1. What is strategy?
According to Markides (2004) strategy is:
• Distinctive Strategic positioning
Strategy is about continuosly developing and re-designing a distinctive strategic position which embraces innovation as a means to develop a strong competitive advantage within any type of industry.
• Strategic Innovation - Coping with environment
Strategy must evolve to cope with the uncertainty and everchanging conditions of the environment; otherwise the company’s survival will be compromised.
• Building blocks of strategy
Markides (2004) suggests three parameters which must be stated within the company in a clear and explicit way giving its members a certain degree of autonomy ...view middle of the document...
Culture and people are impossible to “create”or shape, rather we may barely be able to indirectly influence them in a very subtle way. Culture is widely understood to be made up of a collection of fundamental values and belief systems which give meaning to organisations (Pettigrew, 1979; Schein, 1985). These elements are acquired by a continous interaction between the individual, society and the environment. Such elements unconsciously define the way in which desicions and operations are carried throughout the whole organisation. Organisational culture is therefore created from a broad range of internal and external influences, some of which have been argued to lie beyond managerial control (Alvesson, 1991).As time passes; culture becomes more stable and difficult to change.
- If managers intend to create an effective and efficient environment that supports any strategy they will have to understand their own limitations. We can not control people and the way they interact and behave, and therefore managers should focus on identifying those factors which lie under their direct control.
- Climate for example is held to be a summary perception of how an organisation deals with its members and environments, and thus develops specifically from internal factors primarily under managerial influence (Ostrof et al., 1993). Climate may be conceptualised as the organisational mood: it is affected by events and characteristics of the organisation, and it in turn exerts a strong influence on the behaviour of the organisation's members and on the culture.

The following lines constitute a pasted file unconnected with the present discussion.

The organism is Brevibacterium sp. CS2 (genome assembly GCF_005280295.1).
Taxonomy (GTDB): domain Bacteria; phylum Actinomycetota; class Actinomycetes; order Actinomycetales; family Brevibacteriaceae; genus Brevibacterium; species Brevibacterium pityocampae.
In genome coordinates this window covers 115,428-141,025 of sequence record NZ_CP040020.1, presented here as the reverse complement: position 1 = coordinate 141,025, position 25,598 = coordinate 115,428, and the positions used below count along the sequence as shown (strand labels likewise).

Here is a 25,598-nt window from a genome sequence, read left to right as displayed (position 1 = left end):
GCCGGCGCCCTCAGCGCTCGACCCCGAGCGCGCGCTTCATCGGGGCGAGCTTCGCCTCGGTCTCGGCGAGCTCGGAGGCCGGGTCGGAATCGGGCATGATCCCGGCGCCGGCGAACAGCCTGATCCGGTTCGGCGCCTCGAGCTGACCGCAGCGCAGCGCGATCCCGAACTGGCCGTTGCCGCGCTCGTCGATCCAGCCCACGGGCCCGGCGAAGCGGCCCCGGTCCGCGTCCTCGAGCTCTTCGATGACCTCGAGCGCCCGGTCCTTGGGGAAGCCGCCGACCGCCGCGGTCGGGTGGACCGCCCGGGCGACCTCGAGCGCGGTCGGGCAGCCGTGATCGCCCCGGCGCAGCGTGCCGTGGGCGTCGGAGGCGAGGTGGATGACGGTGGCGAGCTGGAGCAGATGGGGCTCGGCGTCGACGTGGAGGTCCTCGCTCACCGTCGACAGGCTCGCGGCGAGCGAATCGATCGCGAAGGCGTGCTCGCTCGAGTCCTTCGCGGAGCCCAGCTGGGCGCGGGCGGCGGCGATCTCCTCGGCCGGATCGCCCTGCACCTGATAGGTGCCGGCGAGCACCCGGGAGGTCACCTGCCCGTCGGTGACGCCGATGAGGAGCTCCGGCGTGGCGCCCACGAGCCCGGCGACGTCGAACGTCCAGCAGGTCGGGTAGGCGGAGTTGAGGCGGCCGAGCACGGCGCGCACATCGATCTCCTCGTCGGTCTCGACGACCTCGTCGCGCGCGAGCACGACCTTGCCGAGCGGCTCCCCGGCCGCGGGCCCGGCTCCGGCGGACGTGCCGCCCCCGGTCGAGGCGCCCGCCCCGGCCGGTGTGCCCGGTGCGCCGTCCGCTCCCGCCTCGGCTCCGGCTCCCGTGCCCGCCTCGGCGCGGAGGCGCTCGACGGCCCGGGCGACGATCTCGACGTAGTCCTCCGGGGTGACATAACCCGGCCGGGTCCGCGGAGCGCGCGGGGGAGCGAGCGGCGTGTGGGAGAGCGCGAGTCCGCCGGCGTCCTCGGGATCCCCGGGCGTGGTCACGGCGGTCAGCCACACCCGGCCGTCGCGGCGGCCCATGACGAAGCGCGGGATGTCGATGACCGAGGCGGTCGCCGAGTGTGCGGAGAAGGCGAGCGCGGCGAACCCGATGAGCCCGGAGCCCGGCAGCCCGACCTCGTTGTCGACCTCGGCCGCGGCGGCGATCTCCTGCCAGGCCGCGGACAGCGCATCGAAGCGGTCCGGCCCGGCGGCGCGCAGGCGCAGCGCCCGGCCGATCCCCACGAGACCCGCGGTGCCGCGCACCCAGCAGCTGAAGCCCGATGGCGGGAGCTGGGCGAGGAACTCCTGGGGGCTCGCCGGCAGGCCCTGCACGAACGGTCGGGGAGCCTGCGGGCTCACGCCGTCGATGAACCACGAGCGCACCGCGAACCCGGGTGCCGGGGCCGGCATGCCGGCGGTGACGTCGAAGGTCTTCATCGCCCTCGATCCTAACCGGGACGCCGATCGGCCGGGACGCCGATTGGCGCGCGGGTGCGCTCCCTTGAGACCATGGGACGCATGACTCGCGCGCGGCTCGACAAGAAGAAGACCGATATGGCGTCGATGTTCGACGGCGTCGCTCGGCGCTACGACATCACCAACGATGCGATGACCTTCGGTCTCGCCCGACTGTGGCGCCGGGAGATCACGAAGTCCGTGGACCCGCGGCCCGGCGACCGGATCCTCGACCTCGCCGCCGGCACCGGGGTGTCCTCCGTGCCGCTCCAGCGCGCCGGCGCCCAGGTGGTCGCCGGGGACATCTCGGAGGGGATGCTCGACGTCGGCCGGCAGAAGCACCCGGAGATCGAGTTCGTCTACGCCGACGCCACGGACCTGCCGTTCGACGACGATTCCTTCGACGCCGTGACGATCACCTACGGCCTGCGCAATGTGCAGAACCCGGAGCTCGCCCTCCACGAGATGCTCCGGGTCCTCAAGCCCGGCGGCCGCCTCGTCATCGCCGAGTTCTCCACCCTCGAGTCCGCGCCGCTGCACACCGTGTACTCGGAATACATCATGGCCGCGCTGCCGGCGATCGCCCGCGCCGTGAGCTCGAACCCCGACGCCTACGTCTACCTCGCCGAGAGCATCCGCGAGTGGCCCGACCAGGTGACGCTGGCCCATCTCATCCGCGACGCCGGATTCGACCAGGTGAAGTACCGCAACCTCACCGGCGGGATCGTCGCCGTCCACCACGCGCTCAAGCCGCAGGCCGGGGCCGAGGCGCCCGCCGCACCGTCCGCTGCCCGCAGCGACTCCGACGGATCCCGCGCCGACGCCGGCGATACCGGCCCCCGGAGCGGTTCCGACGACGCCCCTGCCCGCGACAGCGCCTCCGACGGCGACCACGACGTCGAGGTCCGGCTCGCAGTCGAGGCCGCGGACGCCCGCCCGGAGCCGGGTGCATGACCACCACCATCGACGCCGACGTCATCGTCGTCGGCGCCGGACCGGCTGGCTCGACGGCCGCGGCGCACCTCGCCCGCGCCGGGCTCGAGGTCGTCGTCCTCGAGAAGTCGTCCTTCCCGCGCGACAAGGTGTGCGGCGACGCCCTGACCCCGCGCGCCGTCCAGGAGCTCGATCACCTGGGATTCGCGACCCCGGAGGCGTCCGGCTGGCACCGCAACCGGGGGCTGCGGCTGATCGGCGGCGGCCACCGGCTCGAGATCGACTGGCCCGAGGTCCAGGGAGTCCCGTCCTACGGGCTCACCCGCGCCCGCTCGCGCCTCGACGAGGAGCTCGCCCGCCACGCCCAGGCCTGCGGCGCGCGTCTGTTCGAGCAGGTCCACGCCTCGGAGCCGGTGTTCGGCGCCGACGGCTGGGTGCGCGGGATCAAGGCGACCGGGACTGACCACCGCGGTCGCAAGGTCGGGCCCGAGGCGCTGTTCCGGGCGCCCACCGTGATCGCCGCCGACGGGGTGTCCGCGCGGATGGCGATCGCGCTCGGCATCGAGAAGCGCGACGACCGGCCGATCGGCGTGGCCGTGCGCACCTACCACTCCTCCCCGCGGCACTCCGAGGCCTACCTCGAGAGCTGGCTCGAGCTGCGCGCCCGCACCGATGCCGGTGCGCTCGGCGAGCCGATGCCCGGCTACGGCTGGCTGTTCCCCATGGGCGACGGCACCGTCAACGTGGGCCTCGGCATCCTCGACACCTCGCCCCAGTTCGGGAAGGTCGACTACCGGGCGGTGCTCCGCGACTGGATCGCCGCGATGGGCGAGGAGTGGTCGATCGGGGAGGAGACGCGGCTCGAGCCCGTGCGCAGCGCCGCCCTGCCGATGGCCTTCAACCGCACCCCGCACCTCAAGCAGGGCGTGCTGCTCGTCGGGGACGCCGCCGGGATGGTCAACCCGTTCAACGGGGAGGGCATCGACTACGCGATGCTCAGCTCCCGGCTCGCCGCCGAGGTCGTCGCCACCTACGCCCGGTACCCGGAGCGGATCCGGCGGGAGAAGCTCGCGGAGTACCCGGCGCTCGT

The climate of the organisation is inferred by its members through the organisation’s practices, procedures and rewards systems deployed and is indicative of the way the business runs itself on a daily and routine basis. (Ahmed,1998)
- Routines, procedures, reward systems, structure and systems are the true elements of the internal organisational environment. These coordinating mechanisms influence the interlocked levels within the organisation gradually shaping the climate which in time influences the culture and behaviour of people developing a level of social dynamism which creates a positive and pro-active stance towards change, innovation and the continuos adoption of new strategies ensuring competitiveness and success within any type of market.
3. Evaluation of Markides
Markides (2004) describes strategy formation and implementation as an ongoing never-ending integrated process requiring continuous reassessment and reformation.
This makes sense if we take into a count the dynamism of the actual global economy where markets are becoming a single field where competitors around the world fight for scarce resources, and the customer-driven industrial revolution. Fletcher and Harris (2002) stated that entrepreneurial organizations which are increasingly relying on emergent strategy approach rather than formal planning process, and it is here where Markides’s...